Journey to Ithaca

After last week’s deluge the river ran wild with rain. It had transformed overnight from a sinuous set of bends where kingfishers flared like blue flames to a wild and churning tempest. The mud-brown water was washing off the mountains and cascading through steep granite galleries to roil across the plain towards the lake. The thrum and roar were recognisable, storms having altered the shape and nature of the rivermouth before.

It’s easy to arrive somewhere and imagine it from only that moment on, as if it were set in its ways, fixed and immobile. For the same reason we sometimes find ourselves looking at old photographs of friends and family, even ourselves, and not recognising the earlier incarnations, unable to twine the past and the present together, the unknowable processes of growth.

Over the years I’ve watched the river rise and fall, weave and wend its way along a channel of ghostly willows before spilling into the lake. I’ve crossed it in the lucid light of June when it harboured sinkholes that swallowed my steps. I’ve crept along its edges in summer when pelicans gather at its shallow mouth, the sun-reflected water glistening about their feathers. I’ve seen the sandy banks sheered away and trees carried downstream; I’ve watched sandbars reach out and then withdraw as if unsure of the intimacy. But more than anything else, I’ve observed the river’s bewildering ability to change, the unforeseeable shaping of its ways.

A few days before the rains a friend wrote to me about C.P. Cavafy’s poem, ‘Ithaca,’  and I was reminded of it again as we walked beside the rising river. Cavafy was born in cosmopolitan Alexandria in 1863, a Greek well-versed in the Hellenistic history of the Egyptian city and the works of antiquity. Inspired by the journey of Homer’s Odysseus back to his native island of Ithaca in The Odyssey, Cavafy wrote his poem with the journey of the soul in mind, sensing that Ithaca – a spiritual as well as geographical entity – was the end of our days, a place to arrive at in good time. A great white egret flashed from a sandbank and struggled into a headwind over the lake. We watched the swirl of brown water needle the blue, translucent edge.

I’d become attached to the river in our first season, finding birds and reptiles and wildflowers of all kinds in the lagoon that encircled the estuary. Squacco herons and glossy ibis lowered into the marsh and grey herons patrolled the shallows. Marsh plants thrived in the warm waters and the ponds chorused with frogs; the still surface suddenly rippling with snakes. It was a luminous and enriching place to pass the hours.

By the following summer, though, the lagoon was gone, displaced by the river’s mercurial course. A sandy escarpment was all that remained and I was dismayed that the wetland could have vanished so quickly. But when the currents soon shifted again, enabling unexpected species to take root in new lagoons along the shore, I began to understand how the river was remade each day. As the surge of wild water pours through the channel, emptying the mountains of rain, the shape of its banks is changing, being sluiced away and streaming endlessly into the lake. The river is always arriving, beginning again and again, never reaching its Ithaca.



As you set out for Ithaca
hope the voyage is a long one,
full of adventure, full of discovery.
Laistrygonians and Cyclops,
angry Poseidon – don’t be afraid of them:
you’ll never find things like that on your way
as long as you keep your thoughts raised high,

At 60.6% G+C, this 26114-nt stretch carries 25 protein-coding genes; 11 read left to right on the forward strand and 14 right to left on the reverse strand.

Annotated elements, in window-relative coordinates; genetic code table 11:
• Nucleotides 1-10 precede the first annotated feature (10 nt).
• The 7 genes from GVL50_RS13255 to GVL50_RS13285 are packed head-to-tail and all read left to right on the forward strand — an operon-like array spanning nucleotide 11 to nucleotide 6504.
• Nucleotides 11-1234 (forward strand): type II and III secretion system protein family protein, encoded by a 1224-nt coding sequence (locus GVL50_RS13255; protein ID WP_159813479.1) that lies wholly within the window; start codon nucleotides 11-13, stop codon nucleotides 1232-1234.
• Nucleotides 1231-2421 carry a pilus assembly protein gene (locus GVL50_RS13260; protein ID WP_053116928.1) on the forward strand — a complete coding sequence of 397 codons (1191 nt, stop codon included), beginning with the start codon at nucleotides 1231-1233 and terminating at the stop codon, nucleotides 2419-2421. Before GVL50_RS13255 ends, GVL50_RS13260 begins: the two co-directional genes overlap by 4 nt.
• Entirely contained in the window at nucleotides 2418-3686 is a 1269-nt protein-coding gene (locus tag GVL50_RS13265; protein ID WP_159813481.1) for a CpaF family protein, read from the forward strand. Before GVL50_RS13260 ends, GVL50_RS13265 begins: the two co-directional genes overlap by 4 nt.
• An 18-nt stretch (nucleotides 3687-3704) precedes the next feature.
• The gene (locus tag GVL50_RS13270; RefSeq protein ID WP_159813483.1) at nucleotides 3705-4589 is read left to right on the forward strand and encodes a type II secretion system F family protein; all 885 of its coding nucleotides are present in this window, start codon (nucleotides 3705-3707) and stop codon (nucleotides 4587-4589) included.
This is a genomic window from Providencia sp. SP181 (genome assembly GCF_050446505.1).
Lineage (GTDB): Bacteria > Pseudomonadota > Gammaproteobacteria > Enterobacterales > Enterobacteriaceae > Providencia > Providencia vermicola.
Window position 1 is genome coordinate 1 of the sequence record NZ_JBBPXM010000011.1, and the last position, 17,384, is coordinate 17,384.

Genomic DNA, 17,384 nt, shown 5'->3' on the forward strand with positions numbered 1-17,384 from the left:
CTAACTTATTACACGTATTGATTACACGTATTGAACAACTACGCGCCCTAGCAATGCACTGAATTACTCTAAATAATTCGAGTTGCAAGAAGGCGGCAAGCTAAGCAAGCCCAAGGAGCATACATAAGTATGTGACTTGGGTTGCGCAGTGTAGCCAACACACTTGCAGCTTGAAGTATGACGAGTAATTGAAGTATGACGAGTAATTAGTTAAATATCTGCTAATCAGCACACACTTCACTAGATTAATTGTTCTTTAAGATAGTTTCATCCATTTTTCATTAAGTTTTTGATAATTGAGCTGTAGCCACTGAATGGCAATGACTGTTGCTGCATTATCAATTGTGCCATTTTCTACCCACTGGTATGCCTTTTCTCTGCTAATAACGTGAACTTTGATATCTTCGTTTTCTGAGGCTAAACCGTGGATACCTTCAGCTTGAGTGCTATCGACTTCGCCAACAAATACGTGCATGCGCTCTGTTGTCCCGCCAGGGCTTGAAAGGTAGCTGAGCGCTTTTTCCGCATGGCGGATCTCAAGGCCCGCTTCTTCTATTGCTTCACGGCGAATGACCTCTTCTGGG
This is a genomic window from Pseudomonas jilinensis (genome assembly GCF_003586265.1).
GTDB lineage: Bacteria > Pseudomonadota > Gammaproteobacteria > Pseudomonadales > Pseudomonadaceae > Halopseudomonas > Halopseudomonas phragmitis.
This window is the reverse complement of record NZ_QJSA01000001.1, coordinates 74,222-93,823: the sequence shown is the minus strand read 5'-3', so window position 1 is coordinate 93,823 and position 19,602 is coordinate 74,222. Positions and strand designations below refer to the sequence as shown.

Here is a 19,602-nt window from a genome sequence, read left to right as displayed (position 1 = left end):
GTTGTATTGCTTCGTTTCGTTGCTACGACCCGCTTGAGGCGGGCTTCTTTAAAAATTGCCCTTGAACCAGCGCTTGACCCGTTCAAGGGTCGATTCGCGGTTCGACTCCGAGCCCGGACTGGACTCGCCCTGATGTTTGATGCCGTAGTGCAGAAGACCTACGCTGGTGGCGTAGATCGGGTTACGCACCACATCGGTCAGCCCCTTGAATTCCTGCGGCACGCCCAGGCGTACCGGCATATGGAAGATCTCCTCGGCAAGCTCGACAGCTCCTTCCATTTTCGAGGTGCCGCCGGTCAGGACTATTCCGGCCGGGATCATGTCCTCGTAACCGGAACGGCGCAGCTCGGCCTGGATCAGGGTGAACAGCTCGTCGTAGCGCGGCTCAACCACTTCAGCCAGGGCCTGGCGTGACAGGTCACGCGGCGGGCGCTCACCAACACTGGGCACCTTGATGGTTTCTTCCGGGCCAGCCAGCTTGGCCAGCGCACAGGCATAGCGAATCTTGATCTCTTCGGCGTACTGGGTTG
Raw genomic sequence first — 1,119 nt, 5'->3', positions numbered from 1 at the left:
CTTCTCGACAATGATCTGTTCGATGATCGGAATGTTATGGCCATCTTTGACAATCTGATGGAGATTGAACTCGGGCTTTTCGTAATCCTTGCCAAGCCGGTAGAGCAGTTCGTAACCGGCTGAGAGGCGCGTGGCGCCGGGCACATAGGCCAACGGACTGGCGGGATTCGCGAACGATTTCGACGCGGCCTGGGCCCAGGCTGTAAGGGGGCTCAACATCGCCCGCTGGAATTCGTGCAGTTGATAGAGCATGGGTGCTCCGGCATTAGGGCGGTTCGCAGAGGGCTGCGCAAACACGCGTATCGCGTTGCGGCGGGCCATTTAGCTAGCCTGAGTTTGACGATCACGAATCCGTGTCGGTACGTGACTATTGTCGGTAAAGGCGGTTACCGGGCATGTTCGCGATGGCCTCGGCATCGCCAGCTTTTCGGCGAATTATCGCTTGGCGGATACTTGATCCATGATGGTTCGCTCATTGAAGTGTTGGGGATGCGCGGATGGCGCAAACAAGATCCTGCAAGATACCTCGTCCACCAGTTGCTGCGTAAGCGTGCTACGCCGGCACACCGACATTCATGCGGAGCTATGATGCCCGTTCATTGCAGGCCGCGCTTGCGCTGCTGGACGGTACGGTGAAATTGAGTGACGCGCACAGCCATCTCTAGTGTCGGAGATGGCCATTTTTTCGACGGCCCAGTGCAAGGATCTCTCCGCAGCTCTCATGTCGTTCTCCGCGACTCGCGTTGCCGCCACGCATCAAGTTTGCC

as long as a rare excitement
stirs your spirit and your body.
Laistrygonians and Cyclops,
wild Poseidon – you won’t encounter them
unless you bring them along inside your soul,
unless your soul sets them up in front of you.

Hope the voyage is a long one.
May there be many a summer morning when,
with what pleasure, what a joy,
you come into harbours seen for the first time;
may you stop at Phoenician trading stations
to buy fine things,
mother of pearl and coral, amber and ebony,
sensual perfume of every kind-
as many sensual perfumes as you can;
and may you visit many Egyptian cities
to gather stores of knowledge from their scholars.

Keep Ithaca always in your mind.
Arriving there is what you are destined for.
But do not hurry the journey at all.
Better if it lasts for years,
so you are old by the time you reach the island,
wealthy with all you have gained on the way,
not expecting Ithaca to make you rich.

Ithaca gave you the marvellous journey.
Without her you would not have set out.
She has nothing left to give you now.

And if you find her poor, Ithaca won’t have fooled you.
Wise as you will have become, so full of experience,
you will have understood by then what these Ithacas mean.

– C.P. Cavafy, 1911
Translated by Edmund Keely and Phillip Sherrard, C.P. Cavafy Collected Poems, 1992


17 thoughts on “Journey to Ithaca

    1. Well done, Rex, on behalf of the Philippines!!! I know you’re football mad so you can take as long as you’d like before reading the post! It’s obviously a moment to savour, and as this evening is one of those rare occasions when Arsenal are being shown live on Greek television in an important Champions league match, I’ll be closing down the computer as well! Take care and enjoy your victory! Speak soon, Julian
      P.S. I agree with Pete – who are you playing?

  1. Deeply lovely, Julian. Wonderful to read your meditations on the life-course of your river when I’ve just walked in the door from visiting my river – the Kelvin – which has frozen over here in Arctic Glasgow. I’ll send you a couple of pics.

    Wonderful images, as we’ve come to expect.

    I hope your own journey to Ithaca is a long one too, Julian.

    Congratulations Rex, I’ve no idea what the Suzuki Cup is, but I hope you give the opposition a darn good run for their money!

    1. Thanks, Pete. Delighted that you like it and the images. How far is the Kelvin from home? We’re expecting our own Arctic conditions beginning on Friday so we’ll see what happens to the river depending on how long it lasts. Quite looking forward to it!

      And likewise, my friend – may your own journey to Ithaca be a long and rich one.